The Distracted Driving Law: Putting an End to Distraction
Did you know that overspeeding is only the second most common cause of car accidents on US roads? Beating it is the growing threat of decades-old distracted driving. Using mobile phones while behind the wheel contributed, by no small means, to the myriad of distractions already in practice by millions of driving Americans.
With the hand-held devices, drivers make calls, text , or surf their phones at the same time as they mind the road, steer the wheel, change gear, peer at their rear view, and for good measure, chat with their seat mate. As luck would have it, stepping on the brakes in time might not just save the day. Crashes, collisions and casualties mount. Eating, drinking, reading, grooming and other forms contribute as well.
Distracted driving, hence, becomes a huge concern that lawmakers moved to put a stop to this reckless behavior. Senate Bill 5289, also called the Driving Under the Influence of Electronics Act, has just been passed in April 2017 and proposed to take effect January 2018 in Washington.
It forbids use of a handheld device, and all video watching, while a car is either moving or briefly stopped. The standard traffic fine of $136 would increase to about $245 on the second offense. The bill was accompanied by many painful testimonies of victims’ families. There were 171 fatalities in 2015 in Washington state alone.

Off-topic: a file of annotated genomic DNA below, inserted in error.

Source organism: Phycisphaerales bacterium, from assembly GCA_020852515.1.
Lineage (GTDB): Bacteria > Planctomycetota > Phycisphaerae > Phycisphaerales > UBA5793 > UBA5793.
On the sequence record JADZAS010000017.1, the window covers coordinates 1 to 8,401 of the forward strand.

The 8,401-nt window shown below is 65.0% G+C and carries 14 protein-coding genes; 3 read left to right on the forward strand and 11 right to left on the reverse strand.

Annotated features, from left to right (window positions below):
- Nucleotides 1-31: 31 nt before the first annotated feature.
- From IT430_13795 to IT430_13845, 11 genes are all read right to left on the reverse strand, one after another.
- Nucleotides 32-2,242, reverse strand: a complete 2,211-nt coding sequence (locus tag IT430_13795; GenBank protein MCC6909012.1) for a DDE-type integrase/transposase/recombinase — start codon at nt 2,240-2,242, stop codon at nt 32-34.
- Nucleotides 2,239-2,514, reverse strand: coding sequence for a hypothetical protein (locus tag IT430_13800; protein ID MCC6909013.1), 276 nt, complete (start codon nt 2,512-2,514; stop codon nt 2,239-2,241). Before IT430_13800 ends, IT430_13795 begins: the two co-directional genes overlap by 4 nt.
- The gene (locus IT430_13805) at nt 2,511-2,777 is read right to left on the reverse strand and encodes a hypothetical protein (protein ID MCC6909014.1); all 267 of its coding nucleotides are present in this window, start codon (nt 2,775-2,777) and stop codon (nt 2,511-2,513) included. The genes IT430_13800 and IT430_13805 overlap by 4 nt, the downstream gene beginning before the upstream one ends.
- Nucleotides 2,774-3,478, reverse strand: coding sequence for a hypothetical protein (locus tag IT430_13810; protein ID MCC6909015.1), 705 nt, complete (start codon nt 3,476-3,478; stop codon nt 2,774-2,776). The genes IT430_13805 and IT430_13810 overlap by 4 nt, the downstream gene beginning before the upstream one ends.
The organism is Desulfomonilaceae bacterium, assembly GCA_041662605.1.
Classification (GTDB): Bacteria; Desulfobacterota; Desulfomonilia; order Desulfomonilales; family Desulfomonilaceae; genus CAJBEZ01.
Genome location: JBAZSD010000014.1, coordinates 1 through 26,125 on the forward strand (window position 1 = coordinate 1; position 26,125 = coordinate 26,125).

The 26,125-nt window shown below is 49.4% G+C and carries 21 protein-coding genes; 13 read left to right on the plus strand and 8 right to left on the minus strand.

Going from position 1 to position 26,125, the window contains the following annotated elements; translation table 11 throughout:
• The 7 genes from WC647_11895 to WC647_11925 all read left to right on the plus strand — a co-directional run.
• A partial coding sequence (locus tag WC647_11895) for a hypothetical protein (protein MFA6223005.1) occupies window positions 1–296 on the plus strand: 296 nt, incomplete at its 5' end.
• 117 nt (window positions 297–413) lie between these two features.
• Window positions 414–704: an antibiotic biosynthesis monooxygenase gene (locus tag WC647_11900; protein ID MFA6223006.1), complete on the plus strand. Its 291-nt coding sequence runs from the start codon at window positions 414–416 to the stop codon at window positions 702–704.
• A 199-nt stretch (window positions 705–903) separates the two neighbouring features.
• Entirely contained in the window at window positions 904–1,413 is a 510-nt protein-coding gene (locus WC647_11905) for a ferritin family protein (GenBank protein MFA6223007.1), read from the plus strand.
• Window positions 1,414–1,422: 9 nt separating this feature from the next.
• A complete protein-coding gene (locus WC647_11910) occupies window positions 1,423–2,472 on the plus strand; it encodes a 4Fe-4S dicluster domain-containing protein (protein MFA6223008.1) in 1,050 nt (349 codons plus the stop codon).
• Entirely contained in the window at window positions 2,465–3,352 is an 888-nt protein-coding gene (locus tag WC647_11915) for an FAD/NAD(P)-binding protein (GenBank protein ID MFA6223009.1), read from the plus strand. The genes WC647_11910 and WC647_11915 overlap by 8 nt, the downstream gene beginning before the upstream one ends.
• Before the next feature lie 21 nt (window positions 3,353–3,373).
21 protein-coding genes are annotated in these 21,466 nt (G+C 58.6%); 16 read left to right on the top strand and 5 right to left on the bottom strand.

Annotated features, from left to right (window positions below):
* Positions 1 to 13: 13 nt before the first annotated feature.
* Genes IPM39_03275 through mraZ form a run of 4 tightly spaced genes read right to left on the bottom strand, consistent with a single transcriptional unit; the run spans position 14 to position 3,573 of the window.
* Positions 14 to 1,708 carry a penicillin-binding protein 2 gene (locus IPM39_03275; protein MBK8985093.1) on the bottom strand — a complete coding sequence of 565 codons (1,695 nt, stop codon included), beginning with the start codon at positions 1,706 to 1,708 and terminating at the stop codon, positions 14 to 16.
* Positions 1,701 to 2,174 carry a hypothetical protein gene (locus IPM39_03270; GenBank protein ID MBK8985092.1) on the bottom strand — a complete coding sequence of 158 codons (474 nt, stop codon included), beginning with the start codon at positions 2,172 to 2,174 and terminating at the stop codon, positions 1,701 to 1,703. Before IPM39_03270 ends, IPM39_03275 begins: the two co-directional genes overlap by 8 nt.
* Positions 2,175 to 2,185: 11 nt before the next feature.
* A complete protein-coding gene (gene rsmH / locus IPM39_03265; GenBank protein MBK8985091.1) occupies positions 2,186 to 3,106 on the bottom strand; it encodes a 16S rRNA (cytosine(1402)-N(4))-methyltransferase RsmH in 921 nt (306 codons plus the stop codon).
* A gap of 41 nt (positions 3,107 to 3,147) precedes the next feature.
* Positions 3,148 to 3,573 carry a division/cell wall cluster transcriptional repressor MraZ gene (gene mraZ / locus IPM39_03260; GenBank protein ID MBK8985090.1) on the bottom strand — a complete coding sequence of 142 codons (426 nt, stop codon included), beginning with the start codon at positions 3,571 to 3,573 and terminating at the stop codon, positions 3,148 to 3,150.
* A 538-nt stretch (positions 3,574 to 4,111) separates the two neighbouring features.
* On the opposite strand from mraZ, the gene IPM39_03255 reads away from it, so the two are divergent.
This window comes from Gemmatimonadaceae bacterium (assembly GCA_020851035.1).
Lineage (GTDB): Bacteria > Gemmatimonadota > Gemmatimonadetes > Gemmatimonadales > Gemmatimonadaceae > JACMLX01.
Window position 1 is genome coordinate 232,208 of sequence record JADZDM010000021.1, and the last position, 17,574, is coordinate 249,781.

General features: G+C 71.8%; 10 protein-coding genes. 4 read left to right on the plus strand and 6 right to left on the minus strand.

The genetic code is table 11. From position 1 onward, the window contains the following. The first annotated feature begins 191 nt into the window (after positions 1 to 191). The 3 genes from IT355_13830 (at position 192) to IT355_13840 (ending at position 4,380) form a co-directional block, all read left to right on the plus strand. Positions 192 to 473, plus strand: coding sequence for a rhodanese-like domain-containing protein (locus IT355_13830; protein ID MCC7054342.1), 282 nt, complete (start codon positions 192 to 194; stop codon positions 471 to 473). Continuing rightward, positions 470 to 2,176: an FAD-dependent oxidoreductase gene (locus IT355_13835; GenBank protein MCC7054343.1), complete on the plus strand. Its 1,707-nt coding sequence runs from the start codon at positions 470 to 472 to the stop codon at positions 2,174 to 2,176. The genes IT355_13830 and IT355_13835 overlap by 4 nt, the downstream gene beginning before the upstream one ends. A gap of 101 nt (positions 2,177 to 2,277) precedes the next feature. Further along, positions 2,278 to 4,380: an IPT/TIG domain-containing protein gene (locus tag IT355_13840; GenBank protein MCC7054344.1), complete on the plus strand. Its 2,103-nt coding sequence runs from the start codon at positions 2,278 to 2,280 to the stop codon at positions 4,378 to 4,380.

The bill is not without its hitches. It still requires the signature of Gov. Jay Inslee which will push the effectivity date to January 2019. Member opponents to its passing are asking for more time for public adjustment, asking also that reporting to insurance companies should only apply on the second offense, not the first.
Extra time will also allow for a sustained education campaign, have car owners install built-in communication systems, and beef up the State Patrol numbers which are presently low.
A current law is in place that bans texting and cellphone chatting at the ear, but leaves legal other forms of phone use – social media and streaming video. The new law will allow motorists the “minimal use of a finger to activate, deactivate, or initiate a function of the device,” such as to launch a navigation app while a smartphone is mounted in a dashboard cradle.
An extra fine of $30 will be charged for other forms of distraction. Opponents say that the new law only opens to more government intrusion and punishing technology instead of the driver. Nonetheless, proponents are willing to wait. Good things take time.
All for the New Law in Seattle
Greenwood Auto Body Shop is all set for changes in 2018 or the next. Road laws are in place for the general good. Our shop is nonetheless ready for mishaps while we encourage road safety all the time.